One in four children goes without breakfast each morning, according to the U.S. Department of Agriculture. A tragedy to be sure -- but are Kellogg's breakfast products the solution?
Last week Kellogg announced its new project called Share Your Breakfast, part of a national advertising campaign. The project asks Americans to upload their breakfast photos to the Web site shareyourbreakfast.com, and for each breakfast photo shared, Kellogg Company will donate a school breakfast to a child in need -- up to $200,000 worth of (or one million) breakfasts.
Feeding hungry children sure sounds nice, but filling hungry bellies with highly-processed junk foods is hardly the answer. Let's take a look at some of the products Kellogg is promoting as part of this endeavor.
Frosted Flakes -- one of the products represented by Tony the Tiger at a National Breakfast Day event in New York last Tuesday -- contains 11 grams of sugar per three-fourths cup serving. After the first ingredient of milled corn, the next three read: Sugar, malt flavoring, and high-fructose-corn-syrup -- three forms of sugar by different names.
Nutri-Grain bars -- a product promoted as healthy -- contain more than 30 ingredients (minus the synthetic vitamins) and include high-fructose-corn syrup, artificial flavors, red #40, TBHQ, and host of other chemicals. Meanwhile, the front of the package reads: "More of the whole grains your body needs," "Good source of fiber," and "Made with real fruit." The only "real fruit" I could find is "strawberry puree concentrate" and it's listed after high-fructose-corn syrup and corn syrup. Each bar contains 11 grams of sugar and 3 grams of fiber.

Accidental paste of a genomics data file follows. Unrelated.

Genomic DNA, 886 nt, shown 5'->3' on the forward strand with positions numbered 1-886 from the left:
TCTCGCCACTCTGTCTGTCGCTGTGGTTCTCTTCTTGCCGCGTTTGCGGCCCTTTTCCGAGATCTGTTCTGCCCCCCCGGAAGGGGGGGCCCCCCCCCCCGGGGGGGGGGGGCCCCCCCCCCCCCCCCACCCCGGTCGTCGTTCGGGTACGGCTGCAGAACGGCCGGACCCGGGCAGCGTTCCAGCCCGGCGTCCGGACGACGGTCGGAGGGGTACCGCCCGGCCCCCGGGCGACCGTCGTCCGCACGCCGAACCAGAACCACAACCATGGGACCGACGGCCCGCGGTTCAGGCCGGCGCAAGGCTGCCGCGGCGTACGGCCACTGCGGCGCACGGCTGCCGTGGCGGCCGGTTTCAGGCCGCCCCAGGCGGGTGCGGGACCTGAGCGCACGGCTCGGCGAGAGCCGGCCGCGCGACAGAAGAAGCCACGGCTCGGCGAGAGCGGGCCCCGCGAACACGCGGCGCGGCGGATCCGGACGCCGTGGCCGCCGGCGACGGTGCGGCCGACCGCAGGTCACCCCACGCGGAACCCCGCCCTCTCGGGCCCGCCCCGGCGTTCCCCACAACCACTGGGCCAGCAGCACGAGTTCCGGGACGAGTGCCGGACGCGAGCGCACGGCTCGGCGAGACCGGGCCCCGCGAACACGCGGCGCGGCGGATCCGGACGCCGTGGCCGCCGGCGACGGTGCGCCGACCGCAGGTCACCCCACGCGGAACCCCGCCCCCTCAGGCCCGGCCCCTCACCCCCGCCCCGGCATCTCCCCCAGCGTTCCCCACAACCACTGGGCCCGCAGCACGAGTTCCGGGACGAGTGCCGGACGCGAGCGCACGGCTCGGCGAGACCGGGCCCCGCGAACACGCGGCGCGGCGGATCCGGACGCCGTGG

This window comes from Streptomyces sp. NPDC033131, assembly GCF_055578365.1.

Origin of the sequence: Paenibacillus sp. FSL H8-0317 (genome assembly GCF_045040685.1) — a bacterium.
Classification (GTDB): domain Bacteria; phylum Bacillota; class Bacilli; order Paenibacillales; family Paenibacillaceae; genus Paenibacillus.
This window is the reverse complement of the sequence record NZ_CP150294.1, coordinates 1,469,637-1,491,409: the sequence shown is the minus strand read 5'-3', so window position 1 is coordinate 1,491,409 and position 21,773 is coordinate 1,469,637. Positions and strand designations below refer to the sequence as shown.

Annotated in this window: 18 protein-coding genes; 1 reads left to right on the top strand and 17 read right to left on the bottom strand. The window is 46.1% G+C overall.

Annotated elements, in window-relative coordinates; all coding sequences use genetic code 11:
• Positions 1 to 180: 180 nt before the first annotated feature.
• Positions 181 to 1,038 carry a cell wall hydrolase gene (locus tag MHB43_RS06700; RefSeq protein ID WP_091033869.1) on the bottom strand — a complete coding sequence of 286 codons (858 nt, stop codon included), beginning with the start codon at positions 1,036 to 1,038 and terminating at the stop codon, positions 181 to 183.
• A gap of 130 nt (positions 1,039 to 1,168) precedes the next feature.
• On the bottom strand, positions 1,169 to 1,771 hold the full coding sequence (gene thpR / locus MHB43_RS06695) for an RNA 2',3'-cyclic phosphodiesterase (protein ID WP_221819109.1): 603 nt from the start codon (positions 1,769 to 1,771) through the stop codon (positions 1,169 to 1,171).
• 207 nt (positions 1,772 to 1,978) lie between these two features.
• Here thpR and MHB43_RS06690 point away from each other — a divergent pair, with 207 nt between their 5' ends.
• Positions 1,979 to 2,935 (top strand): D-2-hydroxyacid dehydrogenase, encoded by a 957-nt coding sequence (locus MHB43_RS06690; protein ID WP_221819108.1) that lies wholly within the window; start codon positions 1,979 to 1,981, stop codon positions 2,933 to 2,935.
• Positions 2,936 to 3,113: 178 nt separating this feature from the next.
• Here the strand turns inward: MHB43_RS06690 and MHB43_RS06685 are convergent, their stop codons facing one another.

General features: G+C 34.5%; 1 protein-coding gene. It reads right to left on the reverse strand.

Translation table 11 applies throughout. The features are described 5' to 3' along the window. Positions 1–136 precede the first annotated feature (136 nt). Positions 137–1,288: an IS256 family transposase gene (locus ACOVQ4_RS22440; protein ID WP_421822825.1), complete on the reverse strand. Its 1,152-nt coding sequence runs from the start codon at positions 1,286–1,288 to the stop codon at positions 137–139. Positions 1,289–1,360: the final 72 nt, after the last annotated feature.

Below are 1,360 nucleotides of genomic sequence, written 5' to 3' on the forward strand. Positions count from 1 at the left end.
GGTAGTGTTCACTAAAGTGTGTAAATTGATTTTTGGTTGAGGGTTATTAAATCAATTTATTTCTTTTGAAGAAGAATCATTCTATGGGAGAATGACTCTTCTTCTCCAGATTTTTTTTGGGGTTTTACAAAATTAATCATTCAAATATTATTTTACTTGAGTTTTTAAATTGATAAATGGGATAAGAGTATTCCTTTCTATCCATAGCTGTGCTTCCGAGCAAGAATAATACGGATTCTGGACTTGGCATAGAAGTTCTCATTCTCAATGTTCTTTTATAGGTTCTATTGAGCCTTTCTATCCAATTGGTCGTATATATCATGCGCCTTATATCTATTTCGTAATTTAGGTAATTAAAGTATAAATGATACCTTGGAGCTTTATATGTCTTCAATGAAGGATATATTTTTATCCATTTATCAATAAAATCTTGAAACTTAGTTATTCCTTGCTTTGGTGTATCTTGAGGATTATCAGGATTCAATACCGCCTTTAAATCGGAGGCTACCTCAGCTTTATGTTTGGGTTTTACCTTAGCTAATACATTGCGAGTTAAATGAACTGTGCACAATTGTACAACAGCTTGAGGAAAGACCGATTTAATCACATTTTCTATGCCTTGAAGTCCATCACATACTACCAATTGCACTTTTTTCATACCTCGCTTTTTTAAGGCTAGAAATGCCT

Even Corn Flakes contain sugar, malt flavoring, and high-fructose-corn-syrup, listed as its second, third, and fourth ingredients. Kellogg is also offering promotions on Rice Krispies, Mini-Wheats, and Eggo Waffles -- the waffles contain partially-hydrogenated oils in addition to high-fructose-corn syrup.
But Kellogg Company knows that people are concerned about feeding their kids sugar and chemicals for breakfast every morning, so it has dedicated whole sections of its Web site to "correcting" false nutrition information. In one section, Kellogg refers to sugar as the "misunderstood nutrient." According to the Web site, "Sugar does not cause obesity, type 2 diabetes, heart disease or hyperactivity." This statement flies in the face of the most recent research and a host of mainstream studies that say the exact opposite.
One of the most recent studies, reported in TIME Magazine last year, found that consuming added sugars raises the risk for heart disease by raising cholesterol and triglycerides. The American Heart Association's (AHA) Web site states, "High intake of added sugars is implicated in numerous poor health conditions, including obesity, high blood pressure and other risk factors for heart disease and stroke." The AHA is so concerned about the amount of added sugars in the American diet that in 2009 it established upper limits for adults (none exist yet for children, oddly enough). The AHA says that women should get no more than six teaspoons a day and men no more than nine.
Most of the Kellogg's products I researched contained an average of 11 grams of sugar per serving, which is close to three teaspoons of sugar. If we assume that the average child weighs about half what the average woman weighs, then three teaspoons is the upper limit of how much a child should safely consume in one day, according to the AHA. That means the child couldn't eat any other added sugars for the rest of the day (not likely) and that he or she could only eat the single three-fourths cup serving (also, not likely). The AHA says the average American eats an alarming 22 teaspoons of added sugar a day.